All of these forms evoke the future by appending to the main verb particular combinations of auxiliary verbs in different tenses. The choice among these forms depends on which part of the future is important to us or to those telling us about it, and their semantic value lies in the fact that they enable us to make fine distinctions as to whether what will happen is a regular event; as to whether something is unavoidable or prearranged or something we or other people want or wish to happen; as to how long the wait will be until something happens; and as to the degree of certainty that something will happen.

We all know that the future is extremely flexible; in contrast, there’s really nothing we can do to change the past and there’s not really much we can do to alter the evolving present. Unless we are a dyed-in-the-wool believers in determinism and predetermination—both aver that all acts of will or natural occurrences are causally predetermined by preceding events, natural laws, or the divine—we will find many occasions to use the arranged future in our spoken or written prose. The uniquely human ability to plan and shape future events comes into play here.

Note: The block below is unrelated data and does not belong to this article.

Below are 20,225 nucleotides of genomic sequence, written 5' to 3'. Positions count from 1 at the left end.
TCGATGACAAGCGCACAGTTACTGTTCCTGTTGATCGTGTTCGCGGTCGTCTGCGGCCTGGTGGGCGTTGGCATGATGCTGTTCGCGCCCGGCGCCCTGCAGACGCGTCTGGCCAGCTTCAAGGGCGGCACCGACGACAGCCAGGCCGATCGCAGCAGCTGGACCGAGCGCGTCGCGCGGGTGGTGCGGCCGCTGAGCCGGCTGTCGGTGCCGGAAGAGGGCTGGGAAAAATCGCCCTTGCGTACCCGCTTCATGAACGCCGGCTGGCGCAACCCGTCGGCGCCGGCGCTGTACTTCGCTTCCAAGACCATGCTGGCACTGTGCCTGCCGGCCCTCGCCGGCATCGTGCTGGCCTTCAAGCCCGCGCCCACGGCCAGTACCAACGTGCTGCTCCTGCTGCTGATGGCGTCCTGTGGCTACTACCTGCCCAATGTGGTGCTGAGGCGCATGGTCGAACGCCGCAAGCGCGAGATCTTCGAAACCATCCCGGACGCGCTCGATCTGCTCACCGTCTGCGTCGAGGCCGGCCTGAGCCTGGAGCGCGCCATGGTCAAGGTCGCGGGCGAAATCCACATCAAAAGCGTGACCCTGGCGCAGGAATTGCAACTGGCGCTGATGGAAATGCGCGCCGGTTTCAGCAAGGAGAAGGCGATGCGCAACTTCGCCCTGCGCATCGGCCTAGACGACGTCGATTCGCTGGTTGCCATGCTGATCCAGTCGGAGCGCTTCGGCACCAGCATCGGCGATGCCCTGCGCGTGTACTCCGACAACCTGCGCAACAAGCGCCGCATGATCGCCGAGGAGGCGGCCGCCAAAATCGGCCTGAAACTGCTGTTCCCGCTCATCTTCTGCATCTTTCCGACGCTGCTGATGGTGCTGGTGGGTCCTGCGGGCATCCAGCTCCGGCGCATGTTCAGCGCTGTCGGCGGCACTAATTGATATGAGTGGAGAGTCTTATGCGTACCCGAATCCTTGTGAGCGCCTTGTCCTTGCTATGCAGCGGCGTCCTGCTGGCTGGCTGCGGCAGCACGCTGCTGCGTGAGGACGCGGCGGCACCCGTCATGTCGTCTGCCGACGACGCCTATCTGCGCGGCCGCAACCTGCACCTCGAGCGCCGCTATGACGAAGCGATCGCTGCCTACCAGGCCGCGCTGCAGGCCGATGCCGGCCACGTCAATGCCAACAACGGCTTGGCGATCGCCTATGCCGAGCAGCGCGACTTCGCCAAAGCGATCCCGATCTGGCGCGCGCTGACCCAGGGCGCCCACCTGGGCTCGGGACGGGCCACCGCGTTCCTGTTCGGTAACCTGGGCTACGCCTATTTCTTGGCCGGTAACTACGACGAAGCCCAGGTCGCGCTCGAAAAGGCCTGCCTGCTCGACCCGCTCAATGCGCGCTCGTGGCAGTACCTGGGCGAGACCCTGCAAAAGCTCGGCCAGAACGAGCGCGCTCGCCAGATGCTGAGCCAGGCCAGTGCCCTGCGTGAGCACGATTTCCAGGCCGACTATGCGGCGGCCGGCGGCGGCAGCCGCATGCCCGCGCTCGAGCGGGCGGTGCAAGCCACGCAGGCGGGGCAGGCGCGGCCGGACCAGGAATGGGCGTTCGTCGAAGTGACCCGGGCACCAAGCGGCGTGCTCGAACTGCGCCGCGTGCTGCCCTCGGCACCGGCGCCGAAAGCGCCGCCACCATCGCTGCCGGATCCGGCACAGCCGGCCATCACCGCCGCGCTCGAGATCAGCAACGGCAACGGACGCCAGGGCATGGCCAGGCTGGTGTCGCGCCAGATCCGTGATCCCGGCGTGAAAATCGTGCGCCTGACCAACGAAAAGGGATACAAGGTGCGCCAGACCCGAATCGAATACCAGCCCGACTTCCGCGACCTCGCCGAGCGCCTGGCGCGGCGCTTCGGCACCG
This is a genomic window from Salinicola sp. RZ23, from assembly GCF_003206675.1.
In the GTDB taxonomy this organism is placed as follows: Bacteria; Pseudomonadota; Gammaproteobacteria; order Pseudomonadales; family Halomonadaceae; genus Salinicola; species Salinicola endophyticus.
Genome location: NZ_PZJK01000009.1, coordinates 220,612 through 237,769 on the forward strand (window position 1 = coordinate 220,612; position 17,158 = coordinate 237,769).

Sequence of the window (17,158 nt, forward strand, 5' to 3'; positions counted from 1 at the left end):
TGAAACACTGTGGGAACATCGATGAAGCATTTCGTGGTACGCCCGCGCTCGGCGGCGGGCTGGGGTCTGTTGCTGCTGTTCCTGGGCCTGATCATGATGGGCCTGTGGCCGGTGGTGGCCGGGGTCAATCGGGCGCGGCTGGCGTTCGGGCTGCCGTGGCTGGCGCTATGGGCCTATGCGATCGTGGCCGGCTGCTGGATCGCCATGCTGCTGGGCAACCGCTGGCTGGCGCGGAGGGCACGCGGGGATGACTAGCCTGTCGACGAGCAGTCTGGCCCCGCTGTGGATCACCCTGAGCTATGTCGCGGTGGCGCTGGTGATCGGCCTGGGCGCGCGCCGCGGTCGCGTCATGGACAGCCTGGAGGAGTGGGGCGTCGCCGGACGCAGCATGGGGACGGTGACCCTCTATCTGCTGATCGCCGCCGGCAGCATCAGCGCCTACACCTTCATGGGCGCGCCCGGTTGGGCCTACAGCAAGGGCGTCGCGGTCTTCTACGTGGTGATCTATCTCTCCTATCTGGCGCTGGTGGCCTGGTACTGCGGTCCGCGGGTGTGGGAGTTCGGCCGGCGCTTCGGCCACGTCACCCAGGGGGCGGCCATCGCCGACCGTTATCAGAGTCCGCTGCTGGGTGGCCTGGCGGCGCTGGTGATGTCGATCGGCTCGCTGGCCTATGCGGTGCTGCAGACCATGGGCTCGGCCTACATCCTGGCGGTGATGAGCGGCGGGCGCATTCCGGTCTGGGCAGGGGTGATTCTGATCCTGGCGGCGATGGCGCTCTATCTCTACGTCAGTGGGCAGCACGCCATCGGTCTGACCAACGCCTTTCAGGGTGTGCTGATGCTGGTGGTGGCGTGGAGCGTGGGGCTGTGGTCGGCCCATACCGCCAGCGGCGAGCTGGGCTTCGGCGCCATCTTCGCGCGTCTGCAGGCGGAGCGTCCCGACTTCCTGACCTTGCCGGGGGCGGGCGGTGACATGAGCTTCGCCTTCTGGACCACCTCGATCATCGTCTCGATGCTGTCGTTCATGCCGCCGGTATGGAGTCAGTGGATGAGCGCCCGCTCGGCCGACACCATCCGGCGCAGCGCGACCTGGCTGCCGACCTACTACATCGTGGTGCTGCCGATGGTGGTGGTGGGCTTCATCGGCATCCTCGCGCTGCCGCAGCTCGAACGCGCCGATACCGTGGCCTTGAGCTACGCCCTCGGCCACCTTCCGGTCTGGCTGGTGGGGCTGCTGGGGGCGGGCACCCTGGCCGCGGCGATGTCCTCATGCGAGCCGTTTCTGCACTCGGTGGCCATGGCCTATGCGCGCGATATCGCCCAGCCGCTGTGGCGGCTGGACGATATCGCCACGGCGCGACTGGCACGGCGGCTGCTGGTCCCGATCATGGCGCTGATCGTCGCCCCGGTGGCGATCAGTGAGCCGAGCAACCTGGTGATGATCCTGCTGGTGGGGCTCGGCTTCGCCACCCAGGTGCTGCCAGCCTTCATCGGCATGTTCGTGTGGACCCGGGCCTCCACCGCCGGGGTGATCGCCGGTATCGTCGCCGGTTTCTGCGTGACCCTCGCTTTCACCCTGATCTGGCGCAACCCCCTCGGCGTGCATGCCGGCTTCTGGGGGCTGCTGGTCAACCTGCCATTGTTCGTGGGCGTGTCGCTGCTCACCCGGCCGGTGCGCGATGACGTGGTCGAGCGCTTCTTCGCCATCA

The arranged future or present continuous means that we have decided what to do but have not yet executed that decision: “We are doing overtime work this coming weekend; client wants the marketing plan first thing on Monday.” “The charming rogue begged on bended knees so I’m pardoning him next month for that act of humility.” “She is leaving with me for my scheduled sabbatical in Rome; all the bookings have already been arranged.”

Note that the arranged future uses the present-tense form of the auxiliary “to be” in tandem with the present participle (“-ing” form) of the verb: “are doing,” “am pardoning,” and “is leaving.” This is the so-called continuous future, which indicates that the future action started when the decision was made and will continue until the moment that the action is finished. To make sure that it doesn’t wrongly convey the idea that the future is happening right now, the arranged future must often use clear temporal indicators, like “this coming weekend,” “next month,” and “my scheduled sabbatical in Rome” in the sentences given as examples in the preceding paragraph.

From the book Give Your English the Winning Edge by Jose A. Carillo © 2009 by the author, © 2010 by the Manila Times Publishing Corp. All rights reserved.